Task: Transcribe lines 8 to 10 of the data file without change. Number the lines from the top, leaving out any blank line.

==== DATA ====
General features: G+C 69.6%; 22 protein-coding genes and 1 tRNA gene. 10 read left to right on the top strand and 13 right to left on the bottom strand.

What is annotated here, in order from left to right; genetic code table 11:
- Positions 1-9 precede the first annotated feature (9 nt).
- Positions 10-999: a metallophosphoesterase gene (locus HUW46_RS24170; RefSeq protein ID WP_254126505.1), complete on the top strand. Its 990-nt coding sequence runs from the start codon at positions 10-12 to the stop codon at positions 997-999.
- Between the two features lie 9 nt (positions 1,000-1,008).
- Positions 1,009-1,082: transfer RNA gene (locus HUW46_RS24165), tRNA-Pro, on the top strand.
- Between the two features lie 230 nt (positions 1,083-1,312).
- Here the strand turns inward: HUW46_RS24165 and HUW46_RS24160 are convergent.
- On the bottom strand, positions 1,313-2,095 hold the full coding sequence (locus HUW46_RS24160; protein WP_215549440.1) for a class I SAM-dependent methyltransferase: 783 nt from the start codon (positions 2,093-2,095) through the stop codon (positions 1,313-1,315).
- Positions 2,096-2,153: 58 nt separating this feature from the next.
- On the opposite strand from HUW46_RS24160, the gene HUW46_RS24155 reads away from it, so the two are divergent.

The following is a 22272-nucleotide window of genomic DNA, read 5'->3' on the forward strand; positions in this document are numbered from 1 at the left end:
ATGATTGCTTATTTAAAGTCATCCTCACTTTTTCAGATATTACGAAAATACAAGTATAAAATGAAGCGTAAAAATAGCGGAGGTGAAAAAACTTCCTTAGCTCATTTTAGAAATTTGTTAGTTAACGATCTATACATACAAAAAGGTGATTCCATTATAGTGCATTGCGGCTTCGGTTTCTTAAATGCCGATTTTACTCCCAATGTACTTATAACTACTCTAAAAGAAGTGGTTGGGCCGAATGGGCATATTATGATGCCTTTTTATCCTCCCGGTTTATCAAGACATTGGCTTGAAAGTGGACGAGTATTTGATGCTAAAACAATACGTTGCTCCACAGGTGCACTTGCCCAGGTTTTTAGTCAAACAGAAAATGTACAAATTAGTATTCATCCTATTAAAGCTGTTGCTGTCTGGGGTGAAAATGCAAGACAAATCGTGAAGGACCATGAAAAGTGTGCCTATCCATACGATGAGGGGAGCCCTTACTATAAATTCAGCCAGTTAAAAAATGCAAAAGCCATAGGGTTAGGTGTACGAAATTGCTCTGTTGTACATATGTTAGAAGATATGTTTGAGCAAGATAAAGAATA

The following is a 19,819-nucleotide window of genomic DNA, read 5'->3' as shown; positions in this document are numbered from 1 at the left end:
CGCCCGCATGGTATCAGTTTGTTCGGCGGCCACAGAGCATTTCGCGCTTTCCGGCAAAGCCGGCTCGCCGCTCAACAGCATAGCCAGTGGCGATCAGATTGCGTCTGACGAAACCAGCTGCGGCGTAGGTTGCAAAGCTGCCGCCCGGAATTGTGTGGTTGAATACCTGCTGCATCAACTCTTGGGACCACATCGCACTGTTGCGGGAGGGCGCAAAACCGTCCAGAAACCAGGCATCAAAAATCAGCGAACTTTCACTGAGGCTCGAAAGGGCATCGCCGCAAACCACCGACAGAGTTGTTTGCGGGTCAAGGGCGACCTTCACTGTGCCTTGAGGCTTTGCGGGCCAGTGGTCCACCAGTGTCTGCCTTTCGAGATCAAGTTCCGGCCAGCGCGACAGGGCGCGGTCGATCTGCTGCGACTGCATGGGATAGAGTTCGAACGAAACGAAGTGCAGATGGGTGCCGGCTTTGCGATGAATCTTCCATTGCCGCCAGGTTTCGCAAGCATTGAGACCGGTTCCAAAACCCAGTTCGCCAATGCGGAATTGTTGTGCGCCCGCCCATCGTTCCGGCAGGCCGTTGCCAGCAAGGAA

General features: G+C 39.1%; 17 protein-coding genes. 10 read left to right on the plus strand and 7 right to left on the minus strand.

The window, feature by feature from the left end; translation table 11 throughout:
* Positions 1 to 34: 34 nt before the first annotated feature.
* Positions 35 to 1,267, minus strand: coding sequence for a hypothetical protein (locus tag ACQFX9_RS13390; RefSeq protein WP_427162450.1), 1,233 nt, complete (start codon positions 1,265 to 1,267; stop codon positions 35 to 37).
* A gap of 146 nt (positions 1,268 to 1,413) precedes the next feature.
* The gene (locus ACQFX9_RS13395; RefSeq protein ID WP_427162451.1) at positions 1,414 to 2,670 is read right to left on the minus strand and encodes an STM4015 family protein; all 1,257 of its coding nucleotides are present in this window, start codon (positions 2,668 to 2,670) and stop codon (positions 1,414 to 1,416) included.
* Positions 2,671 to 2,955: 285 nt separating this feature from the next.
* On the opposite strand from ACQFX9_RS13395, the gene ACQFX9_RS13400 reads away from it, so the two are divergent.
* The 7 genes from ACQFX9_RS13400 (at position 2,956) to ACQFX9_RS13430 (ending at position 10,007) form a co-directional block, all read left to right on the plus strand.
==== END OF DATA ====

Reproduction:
- Here the strand turns inward: HUW46_RS24165 and HUW46_RS24160 are convergent.
- On the bottom strand, positions 1,313-2,095 hold the full coding sequence (locus HUW46_RS24160; protein WP_215549440.1) for a class I SAM-dependent methyltransferase: 783 nt from the start codon (positions 2,093-2,095) through the stop codon (positions 1,313-1,315).
- Positions 2,096-2,153: 58 nt separating this feature from the next.